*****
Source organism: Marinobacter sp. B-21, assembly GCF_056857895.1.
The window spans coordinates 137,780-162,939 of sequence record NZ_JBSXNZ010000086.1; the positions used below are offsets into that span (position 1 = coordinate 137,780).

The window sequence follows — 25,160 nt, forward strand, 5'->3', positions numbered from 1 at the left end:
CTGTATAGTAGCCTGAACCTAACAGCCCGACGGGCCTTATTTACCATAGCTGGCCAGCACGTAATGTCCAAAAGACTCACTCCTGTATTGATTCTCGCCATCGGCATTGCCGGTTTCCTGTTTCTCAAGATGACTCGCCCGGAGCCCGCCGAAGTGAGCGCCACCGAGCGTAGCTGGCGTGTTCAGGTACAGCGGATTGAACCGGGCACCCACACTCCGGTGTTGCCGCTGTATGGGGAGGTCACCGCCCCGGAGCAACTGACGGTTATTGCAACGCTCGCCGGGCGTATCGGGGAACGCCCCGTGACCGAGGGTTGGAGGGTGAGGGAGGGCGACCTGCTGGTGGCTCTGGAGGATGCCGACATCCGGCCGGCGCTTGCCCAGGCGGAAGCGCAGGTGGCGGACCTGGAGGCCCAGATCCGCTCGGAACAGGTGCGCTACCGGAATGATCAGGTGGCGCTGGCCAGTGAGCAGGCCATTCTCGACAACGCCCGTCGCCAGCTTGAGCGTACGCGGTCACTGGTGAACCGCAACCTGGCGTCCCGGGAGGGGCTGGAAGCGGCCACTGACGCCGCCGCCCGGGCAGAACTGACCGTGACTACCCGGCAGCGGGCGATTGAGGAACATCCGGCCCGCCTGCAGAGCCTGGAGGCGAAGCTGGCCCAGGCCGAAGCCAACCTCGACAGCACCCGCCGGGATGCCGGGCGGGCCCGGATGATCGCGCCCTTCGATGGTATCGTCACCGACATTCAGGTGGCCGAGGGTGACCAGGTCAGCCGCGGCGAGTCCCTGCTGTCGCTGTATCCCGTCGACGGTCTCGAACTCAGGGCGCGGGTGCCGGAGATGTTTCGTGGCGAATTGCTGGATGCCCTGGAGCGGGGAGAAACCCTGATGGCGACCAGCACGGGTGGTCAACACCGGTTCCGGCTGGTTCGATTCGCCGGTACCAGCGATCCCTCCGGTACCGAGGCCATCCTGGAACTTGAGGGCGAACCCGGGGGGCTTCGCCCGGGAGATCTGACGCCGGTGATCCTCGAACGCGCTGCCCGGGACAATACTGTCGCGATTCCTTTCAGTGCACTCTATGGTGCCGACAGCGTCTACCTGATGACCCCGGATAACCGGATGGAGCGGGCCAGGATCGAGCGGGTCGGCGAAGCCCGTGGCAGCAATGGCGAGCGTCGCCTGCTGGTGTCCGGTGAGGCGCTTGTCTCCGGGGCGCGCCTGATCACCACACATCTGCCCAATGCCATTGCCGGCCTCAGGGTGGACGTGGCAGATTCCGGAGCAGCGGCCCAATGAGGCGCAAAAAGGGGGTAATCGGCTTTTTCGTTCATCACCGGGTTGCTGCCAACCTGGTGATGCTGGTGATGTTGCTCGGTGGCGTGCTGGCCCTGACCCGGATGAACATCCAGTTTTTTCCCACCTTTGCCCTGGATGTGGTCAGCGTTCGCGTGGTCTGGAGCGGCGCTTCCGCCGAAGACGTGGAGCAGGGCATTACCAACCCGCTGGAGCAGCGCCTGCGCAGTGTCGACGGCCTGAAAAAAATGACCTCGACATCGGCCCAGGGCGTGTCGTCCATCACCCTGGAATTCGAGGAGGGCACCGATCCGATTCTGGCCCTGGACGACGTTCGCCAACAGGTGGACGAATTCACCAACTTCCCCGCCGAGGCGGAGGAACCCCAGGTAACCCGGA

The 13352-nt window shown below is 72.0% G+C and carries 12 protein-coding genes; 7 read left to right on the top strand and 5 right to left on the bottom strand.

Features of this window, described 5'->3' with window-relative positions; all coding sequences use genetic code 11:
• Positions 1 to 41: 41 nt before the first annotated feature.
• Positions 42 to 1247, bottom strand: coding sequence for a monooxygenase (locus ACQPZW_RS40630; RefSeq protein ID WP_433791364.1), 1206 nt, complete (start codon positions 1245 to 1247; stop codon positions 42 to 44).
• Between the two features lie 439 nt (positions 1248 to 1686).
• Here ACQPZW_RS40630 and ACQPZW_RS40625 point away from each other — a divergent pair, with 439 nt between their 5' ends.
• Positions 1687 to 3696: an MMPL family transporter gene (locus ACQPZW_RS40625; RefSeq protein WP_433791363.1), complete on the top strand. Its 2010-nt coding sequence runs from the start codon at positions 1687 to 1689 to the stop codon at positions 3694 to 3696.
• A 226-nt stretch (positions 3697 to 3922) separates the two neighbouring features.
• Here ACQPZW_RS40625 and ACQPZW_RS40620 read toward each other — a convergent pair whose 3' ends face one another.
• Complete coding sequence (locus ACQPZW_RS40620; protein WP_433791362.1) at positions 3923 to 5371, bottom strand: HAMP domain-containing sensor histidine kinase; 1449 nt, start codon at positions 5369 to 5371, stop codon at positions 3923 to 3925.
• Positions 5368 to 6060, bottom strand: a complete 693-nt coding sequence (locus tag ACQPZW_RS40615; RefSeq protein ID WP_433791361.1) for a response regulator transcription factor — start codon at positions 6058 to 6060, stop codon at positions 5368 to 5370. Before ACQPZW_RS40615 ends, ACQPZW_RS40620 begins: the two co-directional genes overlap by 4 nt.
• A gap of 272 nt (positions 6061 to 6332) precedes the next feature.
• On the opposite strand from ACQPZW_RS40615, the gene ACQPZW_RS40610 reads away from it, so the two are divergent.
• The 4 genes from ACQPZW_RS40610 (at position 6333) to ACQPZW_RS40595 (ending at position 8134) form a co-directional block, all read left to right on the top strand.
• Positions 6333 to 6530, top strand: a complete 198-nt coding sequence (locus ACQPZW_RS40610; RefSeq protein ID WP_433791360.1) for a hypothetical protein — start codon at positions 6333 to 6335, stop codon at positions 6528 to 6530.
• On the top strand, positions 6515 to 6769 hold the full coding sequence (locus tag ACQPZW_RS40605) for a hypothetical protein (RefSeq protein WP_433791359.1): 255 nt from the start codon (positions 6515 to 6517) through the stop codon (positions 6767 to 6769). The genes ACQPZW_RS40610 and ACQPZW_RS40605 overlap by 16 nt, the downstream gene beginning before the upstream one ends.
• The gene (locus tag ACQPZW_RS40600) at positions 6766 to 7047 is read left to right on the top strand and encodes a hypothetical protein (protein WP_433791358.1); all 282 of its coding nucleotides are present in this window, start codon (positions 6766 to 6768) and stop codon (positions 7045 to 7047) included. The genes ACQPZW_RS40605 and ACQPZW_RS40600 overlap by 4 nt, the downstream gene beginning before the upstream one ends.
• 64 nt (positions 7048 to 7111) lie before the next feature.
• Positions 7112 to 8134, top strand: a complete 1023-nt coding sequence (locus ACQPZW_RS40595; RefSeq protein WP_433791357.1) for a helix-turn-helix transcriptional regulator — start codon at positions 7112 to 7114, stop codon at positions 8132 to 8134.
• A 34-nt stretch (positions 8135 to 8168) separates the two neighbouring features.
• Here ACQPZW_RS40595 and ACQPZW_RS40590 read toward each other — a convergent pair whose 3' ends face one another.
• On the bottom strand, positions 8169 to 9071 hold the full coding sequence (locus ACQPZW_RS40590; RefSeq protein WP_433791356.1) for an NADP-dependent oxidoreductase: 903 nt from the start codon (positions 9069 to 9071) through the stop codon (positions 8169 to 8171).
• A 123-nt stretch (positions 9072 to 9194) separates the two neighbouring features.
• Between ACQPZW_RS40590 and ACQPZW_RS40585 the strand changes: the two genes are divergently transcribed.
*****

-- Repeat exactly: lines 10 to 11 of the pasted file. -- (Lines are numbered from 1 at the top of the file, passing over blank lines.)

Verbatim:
• Here ACQPZW_RS40630 and ACQPZW_RS40625 point away from each other — a divergent pair, with 439 nt between their 5' ends.
• Positions 1687 to 3696: an MMPL family transporter gene (locus ACQPZW_RS40625; RefSeq protein WP_433791363.1), complete on the top strand. Its 2010-nt coding sequence runs from the start codon at positions 1687 to 1689 to the stop codon at positions 3694 to 3696.